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About scoutmomma

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    Greater Philadelphia
  1. Cradle of Liberty Council cost was $1,295, and included: Jambo fee, coach bus transportation, 2 Centennial uniform shirts, 2 Centennial uniform pants, 2 pair Scout socks, 1 web belt & buckle, 1 hat, 1 daypack, 1 duffle bag, 2 council t-shirts, 1 set Jambo shoulder loops, 2 JSPs, 2 Jambo troop patches, 2 world crests with Jambo circle patches, 2 Jambo participant patches, 2 patrol patches, 1 Jambo nameplate, 1 messkit, 1 waterbottle. Council also provided each Jambo troop with new tents, tables, dining flys, and cooking gear (stoves, pots/pans, cooking utensils). I have to admit being surprised at how much stuff was provided.
  2. scoutmomma, I'd be curious to see a written reference to the "hour of his birth" requirement. How would council even know what the hour of a Scout's birth is? Ask your contact to show you the requirement - always the safest policy when someone describes what seems like a very odd rule. I don't think I've ever seen any official rule that dealt with the hour of someone's birth. Regulations always deal with the date of birth. LOL. I've never seen such a written requirement either, and doubt it exists anywhere. This scout and his parent were making this case but that doesn't mean it was based on anything written. Primarily I wanted to confirm whether the application needed to be turned in the day before the birthday, as I'd always believed. I have since learned that it is the Eagle project report that council wants turned in the day before the birthday. Further, I have learned that the scout was not just turning in his Eagle application but also his Eagle project report so I make no guesses as to how it will turn out. I am, however, relieved to know that the troop had not done anything to derail this scout.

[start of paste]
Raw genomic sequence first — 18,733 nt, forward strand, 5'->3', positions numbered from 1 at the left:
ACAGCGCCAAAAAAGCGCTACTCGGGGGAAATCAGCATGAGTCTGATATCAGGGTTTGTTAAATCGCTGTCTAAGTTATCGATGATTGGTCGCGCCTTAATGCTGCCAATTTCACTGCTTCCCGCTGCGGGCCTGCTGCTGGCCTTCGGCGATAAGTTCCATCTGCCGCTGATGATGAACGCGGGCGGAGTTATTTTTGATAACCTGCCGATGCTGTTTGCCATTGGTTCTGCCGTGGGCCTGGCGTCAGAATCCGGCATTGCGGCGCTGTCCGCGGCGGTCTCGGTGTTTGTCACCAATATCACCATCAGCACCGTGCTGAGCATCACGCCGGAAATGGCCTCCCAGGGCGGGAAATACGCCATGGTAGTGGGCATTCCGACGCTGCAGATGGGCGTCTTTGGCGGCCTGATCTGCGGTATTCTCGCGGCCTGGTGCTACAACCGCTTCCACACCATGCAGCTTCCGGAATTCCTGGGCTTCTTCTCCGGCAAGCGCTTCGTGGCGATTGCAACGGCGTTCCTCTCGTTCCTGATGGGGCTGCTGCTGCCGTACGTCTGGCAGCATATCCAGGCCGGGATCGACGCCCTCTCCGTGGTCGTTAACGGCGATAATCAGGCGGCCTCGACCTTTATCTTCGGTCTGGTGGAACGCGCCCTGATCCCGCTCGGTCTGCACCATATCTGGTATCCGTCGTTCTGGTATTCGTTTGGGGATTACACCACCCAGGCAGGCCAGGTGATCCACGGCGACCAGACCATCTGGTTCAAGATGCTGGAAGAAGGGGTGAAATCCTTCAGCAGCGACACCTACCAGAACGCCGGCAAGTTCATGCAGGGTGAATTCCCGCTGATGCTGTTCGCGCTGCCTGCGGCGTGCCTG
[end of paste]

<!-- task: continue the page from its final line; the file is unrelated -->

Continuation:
3. I was under the impression that the submission of the Eagle application was how the council would know that all requirements had been satisfactorily completed, thus the need for the "unavoidable paperwork." Otherwise, how would the council know that all had been completed prior to the Scout turning 18? My home council time-stamps when the application is turned in, for instance. Otherwise, why would they need to do that?
  4. My understanding has always been that the Eagle application with all paperwork and signatures must be turned in to the local council office by close of business the day before a Scout's 18th birthday. I just learned of a Scout making the case that said application is on time if turned in the day of his birthday but before the actual hour of his birth. Based on my prior understanding, he is mistaken. But if he is correct, I'd sure like to know.
  5. So there really was an appeal? In a word, yes.
  6. Personally, I am glad to hear this.
  7. For my son, it was High Noon. Sparked a very interesting conversation with his MB counselor about community involvement.
  8. If it helps, this is the theme that Cradle of Liberty Council has been using for a year. I have to admit that I was skeptical when COL rolled out this theme last year but since their membership numbers are up, National decided to use it too -- at least that's what they told us at Roundtable. You could take a look at the COL website at www.colbsa.org, or call the Council to ask about how they use the Words to Live By theme in Cub recruiting.